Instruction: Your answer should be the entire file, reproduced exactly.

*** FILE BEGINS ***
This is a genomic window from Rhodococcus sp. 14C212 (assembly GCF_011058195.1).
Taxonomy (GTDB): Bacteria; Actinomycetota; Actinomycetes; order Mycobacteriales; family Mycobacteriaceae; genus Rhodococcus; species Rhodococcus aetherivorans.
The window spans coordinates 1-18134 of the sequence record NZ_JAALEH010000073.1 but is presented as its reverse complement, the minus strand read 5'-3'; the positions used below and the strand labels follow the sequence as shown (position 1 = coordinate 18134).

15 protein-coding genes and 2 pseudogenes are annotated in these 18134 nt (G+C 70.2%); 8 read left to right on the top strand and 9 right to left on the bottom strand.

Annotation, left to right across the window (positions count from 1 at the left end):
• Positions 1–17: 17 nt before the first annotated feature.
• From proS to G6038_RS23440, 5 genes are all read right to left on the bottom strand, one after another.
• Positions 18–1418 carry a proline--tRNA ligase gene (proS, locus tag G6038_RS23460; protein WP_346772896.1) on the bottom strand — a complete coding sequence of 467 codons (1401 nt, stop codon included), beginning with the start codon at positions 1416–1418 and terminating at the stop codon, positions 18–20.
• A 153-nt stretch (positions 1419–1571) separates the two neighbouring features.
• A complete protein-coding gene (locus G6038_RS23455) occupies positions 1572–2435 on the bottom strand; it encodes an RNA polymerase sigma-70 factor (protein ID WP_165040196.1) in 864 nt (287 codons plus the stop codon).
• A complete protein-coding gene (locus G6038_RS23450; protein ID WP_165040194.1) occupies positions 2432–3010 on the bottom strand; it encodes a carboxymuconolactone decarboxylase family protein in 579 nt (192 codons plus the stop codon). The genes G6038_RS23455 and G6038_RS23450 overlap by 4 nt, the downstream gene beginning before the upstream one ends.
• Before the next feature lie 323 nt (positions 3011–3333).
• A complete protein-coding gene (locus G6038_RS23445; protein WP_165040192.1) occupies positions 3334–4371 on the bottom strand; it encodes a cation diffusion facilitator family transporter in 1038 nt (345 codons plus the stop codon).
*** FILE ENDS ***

This is a genomic window from Rhodococcus sp. 14C212 (assembly GCF_011058195.1).
Taxonomy (GTDB): Bacteria; Actinomycetota; Actinomycetes; order Mycobacteriales; family Mycobacteriaceae; genus Rhodococcus; species Rhodococcus aetherivorans.
The window spans coordinates 1-18134 of the sequence record NZ_JAALEH010000073.1 but is presented as its reverse complement, the minus strand read 5'-3'; the positions used below and the strand labels follow the sequence as shown (position 1 = coordinate 18134).

15 protein-coding genes and 2 pseudogenes are annotated in these 18134 nt (G+C 70.2%); 8 read left to right on the top strand and 9 right to left on the bottom strand.

Annotation, left to right across the window (positions count from 1 at the left end):
• Positions 1–17: 17 nt before the first annotated feature.
• From proS to G6038_RS23440, 5 genes are all read right to left on the bottom strand, one after another.
• Positions 18–1418 carry a proline--tRNA ligase gene (proS, locus tag G6038_RS23460; protein WP_346772896.1) on the bottom strand — a complete coding sequence of 467 codons (1401 nt, stop codon included), beginning with the start codon at positions 1416–1418 and terminating at the stop codon, positions 18–20.
• A 153-nt stretch (positions 1419–1571) separates the two neighbouring features.
• A complete protein-coding gene (locus G6038_RS23455) occupies positions 1572–2435 on the bottom strand; it encodes an RNA polymerase sigma-70 factor (protein ID WP_165040196.1) in 864 nt (287 codons plus the stop codon).
• A complete protein-coding gene (locus G6038_RS23450; protein ID WP_165040194.1) occupies positions 2432–3010 on the bottom strand; it encodes a carboxymuconolactone decarboxylase family protein in 579 nt (192 codons plus the stop codon). The genes G6038_RS23455 and G6038_RS23450 overlap by 4 nt, the downstream gene beginning before the upstream one ends.
• Before the next feature lie 323 nt (positions 3011–3333).
• A complete protein-coding gene (locus G6038_RS23445; protein WP_165040192.1) occupies positions 3334–4371 on the bottom strand; it encodes a cation diffusion facilitator family transporter in 1038 nt (345 codons plus the stop codon).